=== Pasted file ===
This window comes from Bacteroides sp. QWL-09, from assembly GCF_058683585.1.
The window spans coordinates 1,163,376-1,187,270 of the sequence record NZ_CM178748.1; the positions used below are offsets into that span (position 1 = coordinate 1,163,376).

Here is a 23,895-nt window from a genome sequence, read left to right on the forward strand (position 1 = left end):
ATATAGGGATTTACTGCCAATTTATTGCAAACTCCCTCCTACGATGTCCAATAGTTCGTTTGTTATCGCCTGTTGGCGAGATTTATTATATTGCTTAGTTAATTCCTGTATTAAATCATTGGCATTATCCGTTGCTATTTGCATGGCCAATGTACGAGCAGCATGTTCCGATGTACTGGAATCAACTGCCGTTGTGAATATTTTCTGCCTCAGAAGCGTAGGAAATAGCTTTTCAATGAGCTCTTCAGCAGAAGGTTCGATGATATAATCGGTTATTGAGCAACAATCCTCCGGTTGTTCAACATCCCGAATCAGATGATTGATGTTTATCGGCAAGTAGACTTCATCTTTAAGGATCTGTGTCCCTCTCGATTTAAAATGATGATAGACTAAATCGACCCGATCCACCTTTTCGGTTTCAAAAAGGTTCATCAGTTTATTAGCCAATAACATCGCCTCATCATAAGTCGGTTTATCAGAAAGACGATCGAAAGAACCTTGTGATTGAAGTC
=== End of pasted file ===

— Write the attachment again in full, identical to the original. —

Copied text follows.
This window comes from Bacteroides sp. QWL-09, from assembly GCF_058683585.1.
The window spans coordinates 1,163,376-1,187,270 of the sequence record NZ_CM178748.1; the positions used below are offsets into that span (position 1 = coordinate 1,163,376).

Here is a 23,895-nt window from a genome sequence, read left to right on the forward strand (position 1 = left end):
ATATAGGGATTTACTGCCAATTTATTGCAAACTCCCTCCTACGATGTCCAATAGTTCGTTTGTTATCGCCTGTTGGCGAGATTTATTATATTGCTTAGTTAATTCCTGTATTAAATCATTGGCATTATCCGTTGCTATTTGCATGGCCAATGTACGAGCAGCATGTTCCGATGTACTGGAATCAACTGCCGTTGTGAATATTTTCTGCCTCAGAAGCGTAGGAAATAGCTTTTCAATGAGCTCTTCAGCAGAAGGTTCGATGATATAATCGGTTATTGAGCAACAATCCTCCGGTTGTTCAACATCCCGAATCAGATGATTGATGTTTATCGGCAAGTAGACTTCATCTTTAAGGATCTGTGTCCCTCTCGATTTAAAATGATGATAGACTAAATCGACCCGATCCACCTTTTCGGTTTCAAAAAGGTTCATCAGTTTATTAGCCAATAACATCGCCTCATCATAAGTCGGTTTATCAGAAAGACGATCGAAAGAACCTTGTGATTGAAGTC